In the spring of 1966, we skied run after run together on the Pissaillas glacier at the Col de l’Iseran, preparing for Portillo, Chile—the only FIS World Alpine Championships ever held in the southern hemisphere. Our different strengths and personalities helped us to support each other. There was always a deep feeling of mutual respect and humility. 

Our inspirational leader Bonnet, 47, a year away from retiring, had put in place a system that functioned superbly, both for the men and for our great women’s team at the time. Each member of the team had his own role. Michel Arpin took care of my skis and did timekeeping. I could fully rely on his technical expertise. 

Jules Melquiond brought to the team a calm, serene temperament; we were roommates for seven years, and we never had even the most minor ego clash. Team captain Guy Périllat was listened to and respected. Léo Lacroix contributed his optimism, good humor, and especially his talent. Georges Mauduit, the giant slalom specialist, and Louis Jauffret, the slalom specialist, were magnificent skiers.

All of these talents, plus the combination of our different temperaments, made for a tremendous and cohesive squad.

The 1967 season began in December 1966 at your home resort of Val d’Isère, with the traditional Critérium de la Première Neige . . .

The race was special that year because it was the first time it was held on the new Daille run, called Oreiller-Killy or OK, which I had helped to design. (Editor's note: Henri Oreiller was 1948 Olympic downhill gold medalist.) Léo Lacroix, who won the race, still laughs when he recalls it today. “I’m the only one to have beaten Killy in downhill in the 1967 season,” he says. I remind him that it was in December 1966. The Critérium didn’t yet count for World Cup points. The World Cup didn’t begin until January 5th at Berchtesgaden, Germany, where I finished third in the GS.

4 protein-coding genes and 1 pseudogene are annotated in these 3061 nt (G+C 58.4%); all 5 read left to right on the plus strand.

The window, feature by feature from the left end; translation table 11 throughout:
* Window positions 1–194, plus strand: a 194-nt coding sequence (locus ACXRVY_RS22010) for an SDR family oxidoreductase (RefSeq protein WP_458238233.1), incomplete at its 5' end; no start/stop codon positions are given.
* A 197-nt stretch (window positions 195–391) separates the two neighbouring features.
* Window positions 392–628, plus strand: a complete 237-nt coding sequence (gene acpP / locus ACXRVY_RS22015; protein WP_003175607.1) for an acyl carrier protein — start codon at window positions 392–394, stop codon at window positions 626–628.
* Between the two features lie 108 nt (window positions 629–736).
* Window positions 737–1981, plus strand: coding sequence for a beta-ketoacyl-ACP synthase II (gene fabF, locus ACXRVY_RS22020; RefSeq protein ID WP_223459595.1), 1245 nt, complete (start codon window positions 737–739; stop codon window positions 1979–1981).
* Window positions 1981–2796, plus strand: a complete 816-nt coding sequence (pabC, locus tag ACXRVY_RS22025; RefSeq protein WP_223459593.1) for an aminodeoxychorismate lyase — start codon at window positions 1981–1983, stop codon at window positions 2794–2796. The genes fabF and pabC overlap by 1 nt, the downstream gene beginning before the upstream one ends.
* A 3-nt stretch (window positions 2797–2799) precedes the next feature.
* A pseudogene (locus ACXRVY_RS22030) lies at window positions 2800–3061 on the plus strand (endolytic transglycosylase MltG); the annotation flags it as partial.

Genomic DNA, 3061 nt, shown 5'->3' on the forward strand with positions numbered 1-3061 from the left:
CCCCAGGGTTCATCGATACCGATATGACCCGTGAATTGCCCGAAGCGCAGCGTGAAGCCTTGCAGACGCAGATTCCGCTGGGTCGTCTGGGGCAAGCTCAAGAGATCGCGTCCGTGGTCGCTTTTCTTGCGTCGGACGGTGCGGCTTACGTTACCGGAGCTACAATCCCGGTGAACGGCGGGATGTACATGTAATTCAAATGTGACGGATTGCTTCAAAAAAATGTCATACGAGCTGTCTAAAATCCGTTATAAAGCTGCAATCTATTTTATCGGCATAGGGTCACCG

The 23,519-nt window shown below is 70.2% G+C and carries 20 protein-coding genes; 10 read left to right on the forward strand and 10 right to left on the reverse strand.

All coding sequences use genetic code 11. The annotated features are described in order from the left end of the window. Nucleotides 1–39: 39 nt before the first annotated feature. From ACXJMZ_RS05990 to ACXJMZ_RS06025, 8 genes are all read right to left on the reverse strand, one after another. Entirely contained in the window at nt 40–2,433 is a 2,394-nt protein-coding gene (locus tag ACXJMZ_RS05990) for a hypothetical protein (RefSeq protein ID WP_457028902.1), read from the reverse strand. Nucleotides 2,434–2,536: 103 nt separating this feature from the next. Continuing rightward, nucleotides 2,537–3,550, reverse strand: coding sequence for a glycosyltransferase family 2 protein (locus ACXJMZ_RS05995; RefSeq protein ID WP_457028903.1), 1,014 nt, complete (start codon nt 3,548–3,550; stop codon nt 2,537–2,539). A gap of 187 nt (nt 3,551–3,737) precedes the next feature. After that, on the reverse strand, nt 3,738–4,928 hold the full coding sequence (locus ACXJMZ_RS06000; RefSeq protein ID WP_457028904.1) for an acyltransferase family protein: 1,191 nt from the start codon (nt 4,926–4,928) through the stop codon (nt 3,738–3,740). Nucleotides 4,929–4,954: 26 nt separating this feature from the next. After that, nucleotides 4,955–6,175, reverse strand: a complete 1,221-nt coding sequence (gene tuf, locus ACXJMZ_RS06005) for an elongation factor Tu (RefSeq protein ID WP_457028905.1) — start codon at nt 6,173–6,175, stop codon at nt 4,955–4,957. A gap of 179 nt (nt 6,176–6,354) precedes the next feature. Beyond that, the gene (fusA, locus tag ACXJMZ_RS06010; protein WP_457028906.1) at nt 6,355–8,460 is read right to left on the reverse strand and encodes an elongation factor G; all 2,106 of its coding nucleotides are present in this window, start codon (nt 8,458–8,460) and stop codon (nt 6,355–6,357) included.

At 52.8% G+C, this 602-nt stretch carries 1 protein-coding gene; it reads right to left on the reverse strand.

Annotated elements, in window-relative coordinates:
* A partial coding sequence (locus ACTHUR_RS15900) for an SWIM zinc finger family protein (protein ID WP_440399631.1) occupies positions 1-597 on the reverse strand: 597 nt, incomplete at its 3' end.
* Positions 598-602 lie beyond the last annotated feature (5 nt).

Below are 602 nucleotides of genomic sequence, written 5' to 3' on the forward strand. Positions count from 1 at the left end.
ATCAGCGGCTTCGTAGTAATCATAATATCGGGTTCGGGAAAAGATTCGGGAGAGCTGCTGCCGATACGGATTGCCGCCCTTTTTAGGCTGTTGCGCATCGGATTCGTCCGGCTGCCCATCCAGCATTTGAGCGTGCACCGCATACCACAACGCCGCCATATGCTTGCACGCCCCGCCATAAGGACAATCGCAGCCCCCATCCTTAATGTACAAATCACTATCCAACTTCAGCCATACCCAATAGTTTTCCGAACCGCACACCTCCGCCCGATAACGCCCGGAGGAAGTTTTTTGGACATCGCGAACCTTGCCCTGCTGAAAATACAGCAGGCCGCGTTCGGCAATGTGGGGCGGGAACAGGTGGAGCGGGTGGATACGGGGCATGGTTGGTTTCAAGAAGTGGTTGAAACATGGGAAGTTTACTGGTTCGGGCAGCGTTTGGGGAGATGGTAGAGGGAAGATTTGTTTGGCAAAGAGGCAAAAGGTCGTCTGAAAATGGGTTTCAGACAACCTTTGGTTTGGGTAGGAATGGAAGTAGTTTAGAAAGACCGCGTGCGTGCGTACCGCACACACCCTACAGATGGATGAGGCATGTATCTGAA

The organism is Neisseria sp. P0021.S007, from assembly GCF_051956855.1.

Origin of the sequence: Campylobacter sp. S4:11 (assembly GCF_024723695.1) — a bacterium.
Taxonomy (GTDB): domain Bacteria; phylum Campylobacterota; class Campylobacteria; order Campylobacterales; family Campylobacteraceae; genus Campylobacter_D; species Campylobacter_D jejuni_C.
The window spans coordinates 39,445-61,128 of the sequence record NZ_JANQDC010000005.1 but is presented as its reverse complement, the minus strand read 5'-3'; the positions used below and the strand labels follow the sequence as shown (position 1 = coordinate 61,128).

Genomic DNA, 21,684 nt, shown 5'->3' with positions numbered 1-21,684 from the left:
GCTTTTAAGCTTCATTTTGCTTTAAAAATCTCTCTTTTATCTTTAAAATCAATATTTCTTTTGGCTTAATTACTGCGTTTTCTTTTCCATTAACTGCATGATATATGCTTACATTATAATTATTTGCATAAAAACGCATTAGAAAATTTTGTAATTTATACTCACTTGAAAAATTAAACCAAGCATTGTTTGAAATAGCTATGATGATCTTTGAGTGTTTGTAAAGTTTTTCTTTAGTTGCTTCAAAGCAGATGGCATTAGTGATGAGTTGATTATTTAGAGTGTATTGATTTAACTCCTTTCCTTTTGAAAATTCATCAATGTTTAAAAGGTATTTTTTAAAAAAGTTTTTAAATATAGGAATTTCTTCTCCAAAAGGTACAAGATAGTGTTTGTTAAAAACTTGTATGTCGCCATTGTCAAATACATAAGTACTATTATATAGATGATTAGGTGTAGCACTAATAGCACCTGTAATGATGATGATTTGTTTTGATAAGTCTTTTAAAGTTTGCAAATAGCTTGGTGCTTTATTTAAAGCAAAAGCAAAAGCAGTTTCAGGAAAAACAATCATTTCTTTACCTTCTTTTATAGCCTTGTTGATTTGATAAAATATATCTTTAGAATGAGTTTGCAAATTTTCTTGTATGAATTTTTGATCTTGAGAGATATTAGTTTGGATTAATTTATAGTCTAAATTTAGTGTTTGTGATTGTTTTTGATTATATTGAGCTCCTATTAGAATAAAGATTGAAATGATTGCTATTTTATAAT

Your first success came a couple of days later in the GS at Adelboden, Switzerland, the first in a series of eight victories, counting the Combined. You went on to win twice (downhill and slalom) at Wengen, also in Switzerland. What was the importance of this double win?

At Adelboden, I won with the GS with bib number 13. It was no bad luck for me! Adelboden has always been a benchmark for the GS. Winning there confirms a certain level of physical training and technical skill. In any season, too, the first win is significant.

At Wengen, in the downhill on the Lauberhorn, I was 25 hundredths of a second faster than Léo Lacroix. It was the first French victory in the Lauberhorn since Guy Périllat’s win in 1961. It was even sweeter because the Austrians, who maybe thought our triumph in the World Championships five months earlier at Portillo was a fluke, were expecting us to fail. It was an important moment for the whole French team.

At Wengen I also dominated the slalom, which I felt was the steepest and hardest of the year. With this triple victory-—I won the combined—I got the impression that I was finally playing in the big leagues for good. The next week would be the incredible challenge of Kitzbühel.  

In the March-April 2017 issue of Skiing History, we’ll present the second part of this exclusive interview with 1967 World Cup overall men's alpine champion Jean-Claude Killy, plus an interview by journalist Michel Beaudry with Nancy Greene-Raine of Canada, who won the 1967 women’s overall World Cup title. The World Cup is celebrating its 50th anniversary this season.

Interview by Yves Perret
Yves Perret, who heads a sports media agency in Grenoble, is the former sports editor of the Dauphiné Libéré newspaper, and was editor-in-chief of Ski Chrono.